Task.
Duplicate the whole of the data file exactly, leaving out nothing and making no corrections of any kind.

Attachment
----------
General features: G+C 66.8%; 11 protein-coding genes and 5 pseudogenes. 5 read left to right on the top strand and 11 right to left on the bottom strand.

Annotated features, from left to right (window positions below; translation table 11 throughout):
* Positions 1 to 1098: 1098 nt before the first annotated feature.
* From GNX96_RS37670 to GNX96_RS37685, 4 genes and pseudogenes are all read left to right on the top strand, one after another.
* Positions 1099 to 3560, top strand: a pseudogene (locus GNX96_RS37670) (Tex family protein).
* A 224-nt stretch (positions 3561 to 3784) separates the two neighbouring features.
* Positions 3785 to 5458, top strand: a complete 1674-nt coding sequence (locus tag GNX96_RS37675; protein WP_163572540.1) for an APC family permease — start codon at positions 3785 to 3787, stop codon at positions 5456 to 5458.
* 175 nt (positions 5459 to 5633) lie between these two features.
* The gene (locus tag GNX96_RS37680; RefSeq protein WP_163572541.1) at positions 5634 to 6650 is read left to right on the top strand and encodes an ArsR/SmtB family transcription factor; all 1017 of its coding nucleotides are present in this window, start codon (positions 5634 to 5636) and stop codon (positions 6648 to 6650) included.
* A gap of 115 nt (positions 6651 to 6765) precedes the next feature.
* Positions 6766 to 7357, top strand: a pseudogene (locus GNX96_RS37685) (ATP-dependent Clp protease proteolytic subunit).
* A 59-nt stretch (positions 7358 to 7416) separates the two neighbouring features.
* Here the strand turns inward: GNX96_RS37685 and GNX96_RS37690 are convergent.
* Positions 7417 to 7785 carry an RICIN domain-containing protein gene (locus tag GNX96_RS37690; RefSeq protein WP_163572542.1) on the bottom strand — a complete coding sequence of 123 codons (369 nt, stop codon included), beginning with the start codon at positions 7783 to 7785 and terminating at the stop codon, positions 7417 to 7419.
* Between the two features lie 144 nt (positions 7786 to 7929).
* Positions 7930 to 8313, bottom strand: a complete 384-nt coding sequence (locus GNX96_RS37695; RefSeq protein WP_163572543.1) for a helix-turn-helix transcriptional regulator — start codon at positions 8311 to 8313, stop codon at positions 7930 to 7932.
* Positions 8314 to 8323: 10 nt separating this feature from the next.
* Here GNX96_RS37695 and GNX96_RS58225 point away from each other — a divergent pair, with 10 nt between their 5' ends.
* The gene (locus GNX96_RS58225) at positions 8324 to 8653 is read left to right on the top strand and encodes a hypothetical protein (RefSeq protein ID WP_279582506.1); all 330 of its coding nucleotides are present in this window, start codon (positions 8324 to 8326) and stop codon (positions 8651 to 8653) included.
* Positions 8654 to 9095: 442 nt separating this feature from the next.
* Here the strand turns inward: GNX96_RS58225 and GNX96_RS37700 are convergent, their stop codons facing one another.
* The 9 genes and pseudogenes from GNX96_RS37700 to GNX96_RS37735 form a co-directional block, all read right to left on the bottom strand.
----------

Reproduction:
General features: G+C 66.8%; 11 protein-coding genes and 5 pseudogenes. 5 read left to right on the top strand and 11 right to left on the bottom strand.

Annotated features, from left to right (window positions below; translation table 11 throughout):
* Positions 1 to 1098: 1098 nt before the first annotated feature.
* From GNX96_RS37670 to GNX96_RS37685, 4 genes and pseudogenes are all read left to right on the top strand, one after another.
* Positions 1099 to 3560, top strand: a pseudogene (locus GNX96_RS37670) (Tex family protein).
* A 224-nt stretch (positions 3561 to 3784) separates the two neighbouring features.
* Positions 3785 to 5458, top strand: a complete 1674-nt coding sequence (locus tag GNX96_RS37675; protein WP_163572540.1) for an APC family permease — start codon at positions 3785 to 3787, stop codon at positions 5456 to 5458.
* 175 nt (positions 5459 to 5633) lie between these two features.
* The gene (locus tag GNX96_RS37680; RefSeq protein WP_163572541.1) at positions 5634 to 6650 is read left to right on the top strand and encodes an ArsR/SmtB family transcription factor; all 1017 of its coding nucleotides are present in this window, start codon (positions 5634 to 5636) and stop codon (positions 6648 to 6650) included.
* A gap of 115 nt (positions 6651 to 6765) precedes the next feature.
* Positions 6766 to 7357, top strand: a pseudogene (locus GNX96_RS37685) (ATP-dependent Clp protease proteolytic subunit).
* A 59-nt stretch (positions 7358 to 7416) separates the two neighbouring features.
* Here the strand turns inward: GNX96_RS37685 and GNX96_RS37690 are convergent.
* Positions 7417 to 7785 carry an RICIN domain-containing protein gene (locus tag GNX96_RS37690; RefSeq protein WP_163572542.1) on the bottom strand — a complete coding sequence of 123 codons (369 nt, stop codon included), beginning with the start codon at positions 7783 to 7785 and terminating at the stop codon, positions 7417 to 7419.
* Between the two features lie 144 nt (positions 7786 to 7929).
* Positions 7930 to 8313, bottom strand: a complete 384-nt coding sequence (locus GNX96_RS37695; RefSeq protein WP_163572543.1) for a helix-turn-helix transcriptional regulator — start codon at positions 8311 to 8313, stop codon at positions 7930 to 7932.
* Positions 8314 to 8323: 10 nt separating this feature from the next.
* Here GNX96_RS37695 and GNX96_RS58225 point away from each other — a divergent pair, with 10 nt between their 5' ends.
* The gene (locus GNX96_RS58225) at positions 8324 to 8653 is read left to right on the top strand and encodes a hypothetical protein (RefSeq protein ID WP_279582506.1); all 330 of its coding nucleotides are present in this window, start codon (positions 8324 to 8326) and stop codon (positions 8651 to 8653) included.
* Positions 8654 to 9095: 442 nt separating this feature from the next.
* Here the strand turns inward: GNX96_RS58225 and GNX96_RS37700 are convergent, their stop codons facing one another.
* The 9 genes and pseudogenes from GNX96_RS37700 to GNX96_RS37735 form a co-directional block, all read right to left on the bottom strand.